Phils cruise behind Hamels, offense

Phils cruise behind Hamels, offense

PHILADELPHIA -- Some of the talk regarding Monday's 13-0 blowout of the Mets should focus on the first-inning unraveling of a uncharacteristically wild, and later injured, Pedro Martinez.

Such discussion topics are founded. The Phillies came out early and pounded the veteran for six first-inning runs, then added seven more off ineffective reliever Darren Oliver.

"Huge," Shane Victorino said. "[Martinez] is dominant, and doesn't have too many bad games. To come out and nail the coffin like that, they didn't expect us to score six right off the bat."

The bulk of the next-day chatter among Phillies fans who witnessed it should focus on the continued emergence of the kid they've been hearing about for years. And so went the mismatch between the likely Hall of Famer Martinez and the rookie Cole Hamels finding his footing, with the rookie taking the prize.

One run would have been more than enough for Hamels, who tossed a career-high eight shutout innings. He allowing four hits -- as many as Martinez allowed in the first inning -- and recorded nine strikeouts. He threw 86 of his 114 pitches for strikes, first-pitch strikes to 22 of 28 hitters and went to a three-ball count on just three batters.

"That's what you're supposed to do in that situation," said David Wright, who went 0-for-3 with a strikeout against Hamels. "He pounded the zone, and we didn't have it offensively today."

The first inning foretold of an eerie night when Hamels was facing Carlos Delgado with two outs in the first inning. During a 13-pitch at-bat, Delgado twice lost control of his bat while fouling off what would've been a third strike. The first time, the lumber rocketed toward Hamels, who leapt over it, but got hit in the right shin.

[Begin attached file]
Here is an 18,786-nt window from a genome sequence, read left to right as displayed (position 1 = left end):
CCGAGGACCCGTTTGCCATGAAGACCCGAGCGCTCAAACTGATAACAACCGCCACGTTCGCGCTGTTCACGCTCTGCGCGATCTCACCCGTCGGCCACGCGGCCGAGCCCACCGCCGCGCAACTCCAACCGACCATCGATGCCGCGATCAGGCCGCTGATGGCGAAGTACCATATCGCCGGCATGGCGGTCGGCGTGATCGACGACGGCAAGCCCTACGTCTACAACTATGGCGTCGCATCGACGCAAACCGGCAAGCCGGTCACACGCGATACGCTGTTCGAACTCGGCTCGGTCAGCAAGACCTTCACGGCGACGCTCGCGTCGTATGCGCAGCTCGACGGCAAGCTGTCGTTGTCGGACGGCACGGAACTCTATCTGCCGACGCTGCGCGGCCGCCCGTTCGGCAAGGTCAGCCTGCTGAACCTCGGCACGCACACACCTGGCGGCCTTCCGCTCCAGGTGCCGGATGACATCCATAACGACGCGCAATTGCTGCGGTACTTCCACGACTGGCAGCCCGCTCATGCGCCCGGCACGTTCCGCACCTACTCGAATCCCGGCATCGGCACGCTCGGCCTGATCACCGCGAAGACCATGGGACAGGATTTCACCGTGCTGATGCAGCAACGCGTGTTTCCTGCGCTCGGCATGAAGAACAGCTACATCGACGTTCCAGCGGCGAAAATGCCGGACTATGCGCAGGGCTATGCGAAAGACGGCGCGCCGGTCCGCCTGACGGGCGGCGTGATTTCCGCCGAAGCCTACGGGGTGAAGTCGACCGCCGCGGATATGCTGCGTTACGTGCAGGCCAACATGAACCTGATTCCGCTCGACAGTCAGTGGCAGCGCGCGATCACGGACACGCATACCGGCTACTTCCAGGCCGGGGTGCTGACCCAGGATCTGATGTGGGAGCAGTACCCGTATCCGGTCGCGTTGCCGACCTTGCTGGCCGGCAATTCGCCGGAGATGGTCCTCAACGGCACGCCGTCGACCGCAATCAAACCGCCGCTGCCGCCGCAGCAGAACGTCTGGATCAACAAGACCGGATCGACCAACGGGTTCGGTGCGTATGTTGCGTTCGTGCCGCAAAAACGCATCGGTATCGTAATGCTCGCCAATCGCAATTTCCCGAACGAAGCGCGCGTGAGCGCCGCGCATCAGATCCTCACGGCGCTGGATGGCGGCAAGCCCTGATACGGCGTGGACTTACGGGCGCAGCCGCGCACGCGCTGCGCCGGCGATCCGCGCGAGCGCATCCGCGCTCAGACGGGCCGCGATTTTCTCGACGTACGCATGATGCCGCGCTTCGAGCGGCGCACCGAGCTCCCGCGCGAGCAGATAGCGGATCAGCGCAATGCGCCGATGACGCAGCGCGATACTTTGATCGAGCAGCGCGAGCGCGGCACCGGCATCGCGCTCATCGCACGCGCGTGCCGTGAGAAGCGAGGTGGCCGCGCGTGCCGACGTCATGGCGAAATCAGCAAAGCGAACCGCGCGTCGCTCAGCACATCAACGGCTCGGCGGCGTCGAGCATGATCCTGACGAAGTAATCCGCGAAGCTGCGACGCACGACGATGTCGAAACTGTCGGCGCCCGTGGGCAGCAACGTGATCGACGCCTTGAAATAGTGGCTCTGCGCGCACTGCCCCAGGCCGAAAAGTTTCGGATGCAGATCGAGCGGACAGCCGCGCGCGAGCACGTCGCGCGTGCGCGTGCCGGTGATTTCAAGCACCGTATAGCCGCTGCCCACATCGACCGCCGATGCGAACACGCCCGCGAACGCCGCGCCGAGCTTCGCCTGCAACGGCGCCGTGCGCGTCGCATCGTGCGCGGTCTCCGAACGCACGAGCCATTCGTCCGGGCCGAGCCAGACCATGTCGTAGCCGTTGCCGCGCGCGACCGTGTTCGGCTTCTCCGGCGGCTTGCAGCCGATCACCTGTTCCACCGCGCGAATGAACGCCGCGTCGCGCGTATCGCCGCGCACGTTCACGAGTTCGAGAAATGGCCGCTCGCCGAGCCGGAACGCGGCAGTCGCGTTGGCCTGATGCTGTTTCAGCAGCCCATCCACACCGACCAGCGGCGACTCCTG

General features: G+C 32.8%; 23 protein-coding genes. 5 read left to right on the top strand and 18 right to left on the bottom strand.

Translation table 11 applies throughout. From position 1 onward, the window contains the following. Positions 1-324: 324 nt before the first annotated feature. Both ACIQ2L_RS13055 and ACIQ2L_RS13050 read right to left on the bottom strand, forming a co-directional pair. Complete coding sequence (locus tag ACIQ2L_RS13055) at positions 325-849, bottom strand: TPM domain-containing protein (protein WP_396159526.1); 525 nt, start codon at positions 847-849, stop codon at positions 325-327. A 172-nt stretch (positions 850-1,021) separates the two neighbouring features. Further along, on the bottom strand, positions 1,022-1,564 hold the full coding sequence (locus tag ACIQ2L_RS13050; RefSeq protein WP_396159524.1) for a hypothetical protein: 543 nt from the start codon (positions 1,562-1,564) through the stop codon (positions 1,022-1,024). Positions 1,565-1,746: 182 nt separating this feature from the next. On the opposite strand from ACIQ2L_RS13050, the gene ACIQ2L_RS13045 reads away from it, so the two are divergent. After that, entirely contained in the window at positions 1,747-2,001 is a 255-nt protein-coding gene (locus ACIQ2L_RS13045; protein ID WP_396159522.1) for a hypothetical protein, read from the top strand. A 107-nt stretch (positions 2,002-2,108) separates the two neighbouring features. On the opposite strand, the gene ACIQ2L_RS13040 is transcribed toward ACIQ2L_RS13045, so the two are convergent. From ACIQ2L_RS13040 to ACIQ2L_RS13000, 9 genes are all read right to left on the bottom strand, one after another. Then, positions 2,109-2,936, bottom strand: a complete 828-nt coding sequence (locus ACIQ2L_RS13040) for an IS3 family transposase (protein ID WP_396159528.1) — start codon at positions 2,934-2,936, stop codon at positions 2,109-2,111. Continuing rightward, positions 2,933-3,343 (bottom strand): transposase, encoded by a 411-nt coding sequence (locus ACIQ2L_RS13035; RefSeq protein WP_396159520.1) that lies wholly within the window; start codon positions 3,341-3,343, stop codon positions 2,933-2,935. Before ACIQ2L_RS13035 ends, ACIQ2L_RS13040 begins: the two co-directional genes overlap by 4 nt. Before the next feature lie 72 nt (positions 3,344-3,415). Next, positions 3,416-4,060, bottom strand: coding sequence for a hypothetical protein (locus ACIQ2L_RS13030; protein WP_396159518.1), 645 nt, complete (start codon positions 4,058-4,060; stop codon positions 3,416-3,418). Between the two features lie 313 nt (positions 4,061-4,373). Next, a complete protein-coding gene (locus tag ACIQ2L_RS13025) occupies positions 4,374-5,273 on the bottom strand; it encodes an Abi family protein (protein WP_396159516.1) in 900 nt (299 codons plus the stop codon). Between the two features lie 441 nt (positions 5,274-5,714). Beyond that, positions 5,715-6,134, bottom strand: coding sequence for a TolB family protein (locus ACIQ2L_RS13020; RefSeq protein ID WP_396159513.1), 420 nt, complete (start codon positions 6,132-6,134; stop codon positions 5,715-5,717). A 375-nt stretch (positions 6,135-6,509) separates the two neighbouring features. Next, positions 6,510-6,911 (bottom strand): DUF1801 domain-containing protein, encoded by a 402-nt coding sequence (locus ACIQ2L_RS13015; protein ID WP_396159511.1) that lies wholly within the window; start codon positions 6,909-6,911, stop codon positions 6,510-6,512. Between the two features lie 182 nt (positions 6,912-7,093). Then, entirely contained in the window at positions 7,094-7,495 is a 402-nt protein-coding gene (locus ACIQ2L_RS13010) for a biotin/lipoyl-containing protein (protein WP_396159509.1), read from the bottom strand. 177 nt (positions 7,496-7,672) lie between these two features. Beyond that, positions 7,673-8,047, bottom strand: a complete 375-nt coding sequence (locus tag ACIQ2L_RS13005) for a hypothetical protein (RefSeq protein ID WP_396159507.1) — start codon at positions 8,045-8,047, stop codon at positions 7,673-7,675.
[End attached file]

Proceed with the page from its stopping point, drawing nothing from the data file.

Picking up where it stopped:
"Just another bump in the leg," he said, laughing. "That's what happens when you're all bone. He apologized. He just wanted to know if I was all right. I was like, 'Yeah, no problem.'"

The second time Delgado flailed, the bat sailed out to second baseman Chase Utley.

"The second time, I was like, 'Come on,'" Hamels said. "I know I'm throwing some good pitches here and I know you're a great hitter, but just miss it. I've always admired his approach. He's a tough hitter, but just strike out."

Close enough. Delgado flew to right, the first time the ball traveled further than the bat, and Hamels walked to the dugout laughing.

The Phillies used their bats for good in the bottom of the first. Jimmy Rollins singled and stole second. Utley's one-out single scored Rollins, and Utley moved up on an errant pickoff attempt by Martinez. Ryan Howard singled and David Dellucci walked, loading the bases.

Martinez hit Aaron Rowand for the inning's second run, the balked in the third. In a bizarre coincidence, Martinez had balked in a run once previously in his career, 11 years earlier to the day, also in Philadelphia.

Chris Coste was hit by a pitch to reload the bases, allowing Abraham Nunez the opportunity to provide the big blow. He drove in all three runs with a double to center that got by Carlos Beltran.

"Whenever you have a chance to beat a guy like that, it feels good," Nunez said. "We were able to get to him early."

The outing the second shortest of Martinez's career, and the longest of Hamels' short tenure.

After a nine-start stretch in which he compiled 6.67 ERA, the lefty has compiled a 1.59 ERA in his previous four outings. He credits an improved curveball to his recent success.

"To be able to go out there in the first inning and throw as many as I did for strikes help set up the game," Hamels said.

The stretch has lowered his ERA from 5.98 to 4.50.

"I struggled, but now I'm playing my own game," Hamels said. "I was more embarrassed than anything, especially when the fans in the outfield are yelling, 'You have a bad ERA, go back to the Minors.' What am I going to do in the Minors about my ERA? I just had to get my own comfort level up here."

Hamels also downplayed any added significance that came with facing Martinez. Instead, he brought it down to one-on-one proportions.

"I knew I could strike him out," Hamels said. "I also wanted to get a hit off him. That would be more impressive. He got me though."

Ken Mandel is a reporter for This story was not subject to the approval of Major League Baseball or its clubs.